Managing change successfully

Change management means different things to different people. But at its core is a journey from a current situation to a desired future state, e.g. a change in culture or behaviours (‘the way things are done here’) perhaps prompted by a change of ownership, strategy, or technology.

Employee engagement and involvement are critical in successfully managing change at work; according to PwC, nine out of ten of the key barriers to the success of change programmes are people related. Change management is a process that works by identifying the current situation, what needs to change, what can change, and how the change will take place. The core principles of successful change management are thus:

• understand the current situation and where you want to be

• establish when, why and how you will know you’ve achieved the desired change

• plan how to get where you want to be in measurable stages

• communicate with and seek involvement and support from people affected by the change as soon as possible.

Elements of change

In his book Making Change Happen, Ian Coyne describes the four elements important in any change programme:

excitement – the enthusiasm for the change 

how hard making the change feels

energy needed – the energy needed to keep the change on track increases throughout the process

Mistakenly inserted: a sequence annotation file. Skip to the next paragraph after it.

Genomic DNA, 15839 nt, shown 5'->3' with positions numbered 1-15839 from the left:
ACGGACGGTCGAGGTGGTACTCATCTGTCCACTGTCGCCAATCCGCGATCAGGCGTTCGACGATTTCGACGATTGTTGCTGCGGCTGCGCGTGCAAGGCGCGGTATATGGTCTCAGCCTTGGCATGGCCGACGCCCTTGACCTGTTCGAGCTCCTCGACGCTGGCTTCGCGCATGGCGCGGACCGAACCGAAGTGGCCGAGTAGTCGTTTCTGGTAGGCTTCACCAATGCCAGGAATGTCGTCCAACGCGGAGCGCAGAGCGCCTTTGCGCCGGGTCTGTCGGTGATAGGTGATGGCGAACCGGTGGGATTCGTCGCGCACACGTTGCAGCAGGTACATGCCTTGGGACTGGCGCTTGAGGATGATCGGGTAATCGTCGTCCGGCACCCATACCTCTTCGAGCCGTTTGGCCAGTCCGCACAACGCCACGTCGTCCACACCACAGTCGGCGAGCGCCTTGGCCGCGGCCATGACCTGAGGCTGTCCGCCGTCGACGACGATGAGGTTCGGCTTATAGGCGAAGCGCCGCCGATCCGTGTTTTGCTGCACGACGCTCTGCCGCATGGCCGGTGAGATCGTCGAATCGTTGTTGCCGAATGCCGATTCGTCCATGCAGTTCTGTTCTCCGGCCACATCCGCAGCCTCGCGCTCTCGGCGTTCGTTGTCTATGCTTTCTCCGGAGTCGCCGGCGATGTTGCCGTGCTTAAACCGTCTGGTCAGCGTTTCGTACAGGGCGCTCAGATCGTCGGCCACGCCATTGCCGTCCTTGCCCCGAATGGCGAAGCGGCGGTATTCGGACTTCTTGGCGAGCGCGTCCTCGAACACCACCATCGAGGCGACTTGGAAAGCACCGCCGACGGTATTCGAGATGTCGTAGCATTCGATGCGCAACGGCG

risk of failure – reaches dangerously high levels at certain stages – see how this follows the opposite trajectory of ‘excitement’.

By engaging early with people, you are sure to get off to a good start. Excitement is high, it doesn’t feel too hard yet and the risk of failure is still low. The danger zone is in the middle, when the initial excitement is at an all-time low and driving through changes in this stage requires a lot of energy. The sense of risk, of possible failure, rises: it’s starting to feel hard.

The end phase is likely to be an emotional rollercoaster, with varying levels of excitement. All the elements are in place, but the extra push will mean the difference between ‘good’ and ‘great’ change. Both excitement and the risk of failure fluctuate greatly during the end phase: it is at this stage that all the hard work can fail if the foundation – laid in the middle phase – is weak.